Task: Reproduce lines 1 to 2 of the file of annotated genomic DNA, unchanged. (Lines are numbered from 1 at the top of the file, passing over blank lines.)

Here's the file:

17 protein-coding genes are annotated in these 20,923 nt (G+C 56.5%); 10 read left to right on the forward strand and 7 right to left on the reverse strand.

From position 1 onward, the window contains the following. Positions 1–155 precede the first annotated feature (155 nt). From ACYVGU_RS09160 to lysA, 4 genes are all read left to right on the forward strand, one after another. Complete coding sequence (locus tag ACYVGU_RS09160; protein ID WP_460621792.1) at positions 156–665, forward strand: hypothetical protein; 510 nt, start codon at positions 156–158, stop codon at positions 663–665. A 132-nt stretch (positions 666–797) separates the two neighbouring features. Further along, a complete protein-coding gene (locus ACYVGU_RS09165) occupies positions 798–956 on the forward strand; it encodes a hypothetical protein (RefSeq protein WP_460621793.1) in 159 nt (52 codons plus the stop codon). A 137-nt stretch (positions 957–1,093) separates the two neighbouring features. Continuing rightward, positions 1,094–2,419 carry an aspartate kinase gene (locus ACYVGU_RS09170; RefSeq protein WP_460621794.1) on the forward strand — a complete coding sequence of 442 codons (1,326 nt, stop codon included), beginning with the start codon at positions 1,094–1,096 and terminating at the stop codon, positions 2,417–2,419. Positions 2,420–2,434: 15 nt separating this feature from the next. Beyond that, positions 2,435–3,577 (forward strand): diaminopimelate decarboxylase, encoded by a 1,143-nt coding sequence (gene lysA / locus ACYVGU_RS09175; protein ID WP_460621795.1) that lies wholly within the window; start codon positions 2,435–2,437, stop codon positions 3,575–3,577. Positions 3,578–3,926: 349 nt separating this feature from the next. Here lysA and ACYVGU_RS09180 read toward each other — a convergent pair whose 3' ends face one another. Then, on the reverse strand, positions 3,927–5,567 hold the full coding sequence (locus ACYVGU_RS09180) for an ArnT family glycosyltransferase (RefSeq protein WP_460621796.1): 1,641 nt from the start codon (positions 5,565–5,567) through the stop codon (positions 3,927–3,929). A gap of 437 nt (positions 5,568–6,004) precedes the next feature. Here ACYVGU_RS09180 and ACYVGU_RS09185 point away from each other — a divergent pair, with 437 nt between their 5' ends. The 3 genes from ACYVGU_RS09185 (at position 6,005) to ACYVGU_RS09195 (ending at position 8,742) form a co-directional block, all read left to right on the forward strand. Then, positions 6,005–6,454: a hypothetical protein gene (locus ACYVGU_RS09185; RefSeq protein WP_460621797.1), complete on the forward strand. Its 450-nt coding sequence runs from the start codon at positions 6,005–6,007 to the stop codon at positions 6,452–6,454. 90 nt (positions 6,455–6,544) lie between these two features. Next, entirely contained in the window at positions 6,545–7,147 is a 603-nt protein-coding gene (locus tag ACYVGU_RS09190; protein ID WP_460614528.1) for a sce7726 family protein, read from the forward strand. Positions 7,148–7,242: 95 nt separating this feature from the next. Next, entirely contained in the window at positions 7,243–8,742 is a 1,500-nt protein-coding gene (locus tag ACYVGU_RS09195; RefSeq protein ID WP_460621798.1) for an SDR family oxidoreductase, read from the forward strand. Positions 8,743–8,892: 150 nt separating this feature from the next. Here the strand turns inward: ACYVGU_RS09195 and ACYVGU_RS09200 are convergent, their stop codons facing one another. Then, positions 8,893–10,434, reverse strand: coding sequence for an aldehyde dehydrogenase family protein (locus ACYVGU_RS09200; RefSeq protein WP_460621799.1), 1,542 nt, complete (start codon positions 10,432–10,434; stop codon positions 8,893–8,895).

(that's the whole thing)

17 protein-coding genes are annotated in these 20,923 nt (G+C 56.5%); 10 read left to right on the forward strand and 7 right to left on the reverse strand.

From position 1 onward, the window contains the following. Positions 1–155 precede the first annotated feature (155 nt). From ACYVGU_RS09160 to lysA, 4 genes are all read left to right on the forward strand, one after another. Complete coding sequence (locus tag ACYVGU_RS09160; protein ID WP_460621792.1) at positions 156–665, forward strand: hypothetical protein; 510 nt, start codon at positions 156–158, stop codon at positions 663–665. A 132-nt stretch (positions 666–797) separates the two neighbouring features. Further along, a complete protein-coding gene (locus ACYVGU_RS09165) occupies positions 798–956 on the forward strand; it encodes a hypothetical protein (RefSeq protein WP_460621793.1) in 159 nt (52 codons plus the stop codon). A 137-nt stretch (positions 957–1,093) separates the two neighbouring features. Continuing rightward, positions 1,094–2,419 carry an aspartate kinase gene (locus ACYVGU_RS09170; RefSeq protein WP_460621794.1) on the forward strand — a complete coding sequence of 442 codons (1,326 nt, stop codon included), beginning with the start codon at positions 1,094–1,096 and terminating at the stop codon, positions 2,417–2,419. Positions 2,420–2,434: 15 nt separating this feature from the next. Beyond that, positions 2,435–3,577 (forward strand): diaminopimelate decarboxylase, encoded by a 1,143-nt coding sequence (gene lysA / locus ACYVGU_RS09175; protein ID WP_460621795.1) that lies wholly within the window; start codon positions 2,435–2,437, stop codon positions 3,575–3,577. Positions 3,578–3,926: 349 nt separating this feature from the next. Here lysA and ACYVGU_RS09180 read toward each other — a convergent pair whose 3' ends face one another. Then, on the reverse strand, positions 3,927–5,567 hold the full coding sequence (locus ACYVGU_RS09180) for an ArnT family glycosyltransferase (RefSeq protein WP_460621796.1): 1,641 nt from the start codon (positions 5,565–5,567) through the stop codon (positions 3,927–3,929). A gap of 437 nt (positions 5,568–6,004) precedes the next feature. Here ACYVGU_RS09180 and ACYVGU_RS09185 point away from each other — a divergent pair, with 437 nt between their 5' ends. The 3 genes from ACYVGU_RS09185 (at position 6,005) to ACYVGU_RS09195 (ending at position 8,742) form a co-directional block, all read left to right on the forward strand. Then, positions 6,005–6,454: a hypothetical protein gene (locus ACYVGU_RS09185; RefSeq protein WP_460621797.1), complete on the forward strand. Its 450-nt coding sequence runs from the start codon at positions 6,005–6,007 to the stop codon at positions 6,452–6,454. 90 nt (positions 6,455–6,544) lie between these two features. Next, entirely contained in the window at positions 6,545–7,147 is a 603-nt protein-coding gene (locus tag ACYVGU_RS09190; protein ID WP_460614528.1) for a sce7726 family protein, read from the forward strand. Positions 7,148–7,242: 95 nt separating this feature from the next. Next, entirely contained in the window at positions 7,243–8,742 is a 1,500-nt protein-coding gene (locus tag ACYVGU_RS09195; RefSeq protein ID WP_460621798.1) for an SDR family oxidoreductase, read from the forward strand. Positions 8,743–8,892: 150 nt separating this feature from the next. Here the strand turns inward: ACYVGU_RS09195 and ACYVGU_RS09200 are convergent, their stop codons facing one another. Then, positions 8,893–10,434, reverse strand: coding sequence for an aldehyde dehydrogenase family protein (locus ACYVGU_RS09200; RefSeq protein WP_460621799.1), 1,542 nt, complete (start codon positions 10,432–10,434; stop codon positions 8,893–8,895).